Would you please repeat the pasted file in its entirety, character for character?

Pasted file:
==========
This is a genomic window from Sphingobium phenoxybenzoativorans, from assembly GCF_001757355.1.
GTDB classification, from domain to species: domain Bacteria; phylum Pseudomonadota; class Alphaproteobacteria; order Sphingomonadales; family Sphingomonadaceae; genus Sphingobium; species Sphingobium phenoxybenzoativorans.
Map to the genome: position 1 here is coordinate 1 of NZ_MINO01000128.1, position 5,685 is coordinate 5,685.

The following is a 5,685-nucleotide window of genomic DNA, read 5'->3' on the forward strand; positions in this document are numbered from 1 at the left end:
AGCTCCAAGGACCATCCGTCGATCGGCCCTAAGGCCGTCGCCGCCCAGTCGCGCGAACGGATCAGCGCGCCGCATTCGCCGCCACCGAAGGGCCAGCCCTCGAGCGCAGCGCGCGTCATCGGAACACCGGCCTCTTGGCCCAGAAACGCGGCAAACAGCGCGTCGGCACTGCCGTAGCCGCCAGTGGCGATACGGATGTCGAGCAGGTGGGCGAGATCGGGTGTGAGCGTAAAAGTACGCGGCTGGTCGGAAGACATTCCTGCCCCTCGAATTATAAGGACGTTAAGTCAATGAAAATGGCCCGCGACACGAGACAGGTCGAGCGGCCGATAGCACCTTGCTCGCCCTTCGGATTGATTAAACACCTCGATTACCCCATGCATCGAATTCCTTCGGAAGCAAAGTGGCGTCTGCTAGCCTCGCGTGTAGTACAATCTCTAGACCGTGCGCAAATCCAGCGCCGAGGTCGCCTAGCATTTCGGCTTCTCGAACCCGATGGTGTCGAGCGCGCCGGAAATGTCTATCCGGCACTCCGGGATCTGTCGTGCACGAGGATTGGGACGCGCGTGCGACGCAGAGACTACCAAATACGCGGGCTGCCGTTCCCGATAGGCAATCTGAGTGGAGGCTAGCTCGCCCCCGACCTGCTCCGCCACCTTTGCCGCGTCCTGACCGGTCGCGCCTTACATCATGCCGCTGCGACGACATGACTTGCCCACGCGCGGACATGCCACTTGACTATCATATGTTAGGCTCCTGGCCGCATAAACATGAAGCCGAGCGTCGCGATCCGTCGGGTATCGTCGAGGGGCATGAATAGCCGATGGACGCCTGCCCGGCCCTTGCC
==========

This is a genomic window from Sphingobium phenoxybenzoativorans, from assembly GCF_001757355.1.
GTDB classification, from domain to species: domain Bacteria; phylum Pseudomonadota; class Alphaproteobacteria; order Sphingomonadales; family Sphingomonadaceae; genus Sphingobium; species Sphingobium phenoxybenzoativorans.
Map to the genome: position 1 here is coordinate 1 of NZ_MINO01000128.1, position 5,685 is coordinate 5,685.

The following is a 5,685-nucleotide window of genomic DNA, read 5'->3' on the forward strand; positions in this document are numbered from 1 at the left end:
AGCTCCAAGGACCATCCGTCGATCGGCCCTAAGGCCGTCGCCGCCCAGTCGCGCGAACGGATCAGCGCGCCGCATTCGCCGCCACCGAAGGGCCAGCCCTCGAGCGCAGCGCGCGTCATCGGAACACCGGCCTCTTGGCCCAGAAACGCGGCAAACAGCGCGTCGGCACTGCCGTAGCCGCCAGTGGCGATACGGATGTCGAGCAGGTGGGCGAGATCGGGTGTGAGCGTAAAAGTACGCGGCTGGTCGGAAGACATTCCTGCCCCTCGAATTATAAGGACGTTAAGTCAATGAAAATGGCCCGCGACACGAGACAGGTCGAGCGGCCGATAGCACCTTGCTCGCCCTTCGGATTGATTAAACACCTCGATTACCCCATGCATCGAATTCCTTCGGAAGCAAAGTGGCGTCTGCTAGCCTCGCGTGTAGTACAATCTCTAGACCGTGCGCAAATCCAGCGCCGAGGTCGCCTAGCATTTCGGCTTCTCGAACCCGATGGTGTCGAGCGCGCCGGAAATGTCTATCCGGCACTCCGGGATCTGTCGTGCACGAGGATTGGGACGCGCGTGCGACGCAGAGACTACCAAATACGCGGGCTGCCGTTCCCGATAGGCAATCTGAGTGGAGGCTAGCTCGCCCCCGACCTGCTCCGCCACCTTTGCCGCGTCCTGACCGGTCGCGCCTTACATCATGCCGCTGCGACGACATGACTTGCCCACGCGCGGACATGCCACTTGACTATCATATGTTAGGCTCCTGGCCGCATAAACATGAAGCCGAGCGTCGCGATCCGTCGGGTATCGTCGAGGGGCATGAATAGCCGATGGACGCCTGCCCGGCCCTTGCC